The Last Train to London: A Novel
- By Meg Waite Clayton
- 464 pp.
- Reviewed by D.A. Spruzen
- October 7, 2019
A heart-rending story of the WWII-era Kindertransport and the brave Dutchwoman who led it.
Following Germany’s annexation of Austria in March 1938 and the violence of Kristallnacht the following November, an extraordinary attempt to bring 10,000 children to safety in Britain began. A similar operation to the United States was attempted, but the opposition of the American Congress and public opinion convinced Franklin Roosevelt to decline action.
Although fiction, The Last Train to London is based on the real Vienna Kindertransport effort led by Geertruida Wijsmuller of Amsterdam (“Tante Truus” to her young charges). She began rescuing small groups of Jewish-German children as early as 1933, although the book spans a December 1936 to May 1940 timeframe.
It deftly weaves the story of how this brave and committed woman went about her mission and, in particular, the impact she had on two Austrian teenagers: Stephan Neuman, the son of a wealthy Jewish chocolatier, and Zofie-Helene Perger, the Christian daughter of the anti-Nazi editor of a small newspaper.
I say “weaves” because of how the story is presented — planes of action spun on a loom that form a complete tapestry. As seems to be the author’s signature style, there are no chapter numbers, just headings that give a date and location or a topic. I don’t recall a chapter longer than five pages, and there are a few totaling only one paragraph, presenting, in their totality, many different viewpoints.
We meet Stephan’s and Zofie-Helene’s various family members, Tante Truus and her husband, and even the infamous Adolf Eichmann, who developed methods of pillage and destruction that became a tragic pattern throughout the Reich. This kind of structure could be confusing and choppy, but it runs without a hitch under Meg Waite Clayton’s deft handling. It doesn’t hurt that her writing is so rich yet economical.
From the opening, Clayton throws us into a cold December day:
“Stout flakes softened the view out the train window: a snow-covered castle on a snow-covered hill ghosting up through the snowy air, the conductor calling ‘Bad Bentheim; this is Bad Bentheim, Germany. Passengers continuing to the Netherlands must provide documents.’ Geertruida Wijsmuller — a Dutchwoman with a strong chin and nose and brow, a wide mouth, cashmere-grey eyes — kissed the baby on her lap. She kissed him a second time, her lips lingering on his smooth forehead. She handed him to his sister then, and pulled the skullcap off their toddler brother.”
As the train comes to a stop, the little boy leaps to the window, shouting, “Mama!” When the woman he’d glimpsed turns, the child realizes that it is not his mama, after all. Tante Truus comforts him as best she can, unwilling to make promises she cannot keep.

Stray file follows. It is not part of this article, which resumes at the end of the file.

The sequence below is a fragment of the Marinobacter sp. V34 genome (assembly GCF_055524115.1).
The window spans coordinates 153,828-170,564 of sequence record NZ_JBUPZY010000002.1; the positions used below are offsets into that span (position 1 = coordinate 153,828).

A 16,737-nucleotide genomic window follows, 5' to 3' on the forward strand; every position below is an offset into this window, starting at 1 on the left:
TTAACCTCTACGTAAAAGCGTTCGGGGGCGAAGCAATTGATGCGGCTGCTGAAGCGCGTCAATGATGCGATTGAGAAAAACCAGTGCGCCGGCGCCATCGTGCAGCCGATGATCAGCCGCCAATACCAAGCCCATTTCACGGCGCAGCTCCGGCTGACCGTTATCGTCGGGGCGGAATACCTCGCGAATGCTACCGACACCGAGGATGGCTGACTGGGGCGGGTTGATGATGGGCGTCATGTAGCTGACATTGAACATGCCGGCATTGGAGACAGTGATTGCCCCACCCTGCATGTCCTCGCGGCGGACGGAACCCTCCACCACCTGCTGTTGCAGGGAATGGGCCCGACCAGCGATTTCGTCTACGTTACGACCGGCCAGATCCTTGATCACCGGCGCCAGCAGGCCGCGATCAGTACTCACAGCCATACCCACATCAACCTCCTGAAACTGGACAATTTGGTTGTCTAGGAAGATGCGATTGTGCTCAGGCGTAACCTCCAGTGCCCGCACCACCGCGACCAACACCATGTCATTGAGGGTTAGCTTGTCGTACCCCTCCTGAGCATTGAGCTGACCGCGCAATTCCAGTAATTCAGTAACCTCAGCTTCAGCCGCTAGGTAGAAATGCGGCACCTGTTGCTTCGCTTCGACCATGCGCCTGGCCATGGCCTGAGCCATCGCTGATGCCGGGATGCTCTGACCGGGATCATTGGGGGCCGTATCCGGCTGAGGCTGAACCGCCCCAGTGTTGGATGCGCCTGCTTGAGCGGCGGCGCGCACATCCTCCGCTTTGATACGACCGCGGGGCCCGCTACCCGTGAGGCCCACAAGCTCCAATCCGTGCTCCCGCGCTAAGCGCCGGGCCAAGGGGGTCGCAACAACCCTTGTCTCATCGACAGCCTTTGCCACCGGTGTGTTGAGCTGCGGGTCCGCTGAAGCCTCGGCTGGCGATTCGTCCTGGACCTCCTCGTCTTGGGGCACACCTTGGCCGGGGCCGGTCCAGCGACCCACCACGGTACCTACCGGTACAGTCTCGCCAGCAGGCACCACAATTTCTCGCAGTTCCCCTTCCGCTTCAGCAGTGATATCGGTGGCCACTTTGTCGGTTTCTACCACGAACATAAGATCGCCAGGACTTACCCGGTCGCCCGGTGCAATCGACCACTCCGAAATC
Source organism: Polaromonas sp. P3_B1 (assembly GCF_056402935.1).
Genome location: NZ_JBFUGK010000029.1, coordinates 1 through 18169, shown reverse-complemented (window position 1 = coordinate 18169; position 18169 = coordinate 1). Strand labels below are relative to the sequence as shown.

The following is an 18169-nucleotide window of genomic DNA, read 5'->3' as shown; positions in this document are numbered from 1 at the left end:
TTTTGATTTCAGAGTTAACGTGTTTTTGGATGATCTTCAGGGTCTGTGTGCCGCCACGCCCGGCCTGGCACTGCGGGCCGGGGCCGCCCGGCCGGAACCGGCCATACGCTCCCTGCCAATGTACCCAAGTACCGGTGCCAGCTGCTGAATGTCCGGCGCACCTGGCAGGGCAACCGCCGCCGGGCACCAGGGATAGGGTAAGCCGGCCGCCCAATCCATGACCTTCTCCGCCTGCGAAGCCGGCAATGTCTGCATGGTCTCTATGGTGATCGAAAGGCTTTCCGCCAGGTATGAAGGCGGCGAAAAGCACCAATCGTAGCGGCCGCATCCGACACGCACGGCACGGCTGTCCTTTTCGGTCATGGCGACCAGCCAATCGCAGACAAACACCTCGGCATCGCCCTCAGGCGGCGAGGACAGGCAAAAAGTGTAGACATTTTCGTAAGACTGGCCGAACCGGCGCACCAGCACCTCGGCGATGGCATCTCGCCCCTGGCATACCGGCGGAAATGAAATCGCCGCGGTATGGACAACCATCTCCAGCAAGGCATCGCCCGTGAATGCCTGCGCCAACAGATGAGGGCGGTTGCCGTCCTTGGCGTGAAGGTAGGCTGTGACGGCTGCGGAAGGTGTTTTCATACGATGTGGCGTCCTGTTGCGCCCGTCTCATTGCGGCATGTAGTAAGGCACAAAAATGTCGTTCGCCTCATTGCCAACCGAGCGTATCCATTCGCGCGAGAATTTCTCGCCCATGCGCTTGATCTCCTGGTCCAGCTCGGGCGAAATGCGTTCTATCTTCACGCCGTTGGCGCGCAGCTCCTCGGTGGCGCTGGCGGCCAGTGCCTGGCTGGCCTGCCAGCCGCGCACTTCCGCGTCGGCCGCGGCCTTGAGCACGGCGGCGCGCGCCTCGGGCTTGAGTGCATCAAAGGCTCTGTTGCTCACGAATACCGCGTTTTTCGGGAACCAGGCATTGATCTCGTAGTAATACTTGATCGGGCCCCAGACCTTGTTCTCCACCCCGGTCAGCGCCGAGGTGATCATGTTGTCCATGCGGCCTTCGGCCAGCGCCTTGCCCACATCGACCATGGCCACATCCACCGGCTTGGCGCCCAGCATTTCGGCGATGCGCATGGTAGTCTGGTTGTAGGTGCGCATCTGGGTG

She sends the children to the lavatory when Nazi guards board the train and manages to sweet-talk one of them into ignoring the fact that the exit visas for the children he can hear but not see have not been produced. It turns out that his wife will soon give birth, and Truus persuades him that he should offer her a special gift to mark the occasion. She gives him her ruby ring (it’s a fake; she has had several made for just such occasions). He leaves without raising the alarm.
Next stop, Vienna, where Stephan, a budding playwright who will soon turn 16, meets Zofie-Helene, 15, a brilliant mathematician; a strong and lasting bond forms that soon turns into love. We see how these resourceful youngsters weather the dreadful downfall of their families, their way of life, and their country. Truus now makes official trips to Vienna, as Eichmann’s policy is to strip Jews of their assets and get them out of the Reich.
Later, he becomes bent on the total destruction of “undesirables” and taunts Truus with an offer. If she can gather 600 Jewish children (no parents allowed) in just a few days, they will be allowed to leave. If she is even one child short, none can go. It is a daunting task. An elderly man, Desider Friedmann (one of the real-life heroes who would later die at Auschwitz), proves a staunch ally.
Will the evacuation go forward? Can they amass so many children for this journey to safety?
I have read and written a great deal of fiction set during and around World War II, and the works that stand out in this crowded field are those with a unique hook — usually an extraordinary character or an aspect of the conflict that is not often explored.
In The Last Train to London, there are three such remarkable characters (Tante Truus, Stephan, and Zofie-Helene), and the astonishing events surrounding the rescue mission are not widely known. Despite one quibble — I would’ve liked a glimpse into the future of lovebirds Stephan and Zofie-Helene — my own journey through this story was a rollercoaster of sorrow, anger, joy, and hope.
D.A. Spruzen earned an MFA in creative writing from Queens University of Charlotte and teaches writing in Northern Virginia. Her poems and short stories have appeared in many online and print publications. An historical novel, The Blitz Business (Koehler Books), a poetry collection, Long in the Tooth (Finishing Line Press), and other novels are available on Amazon.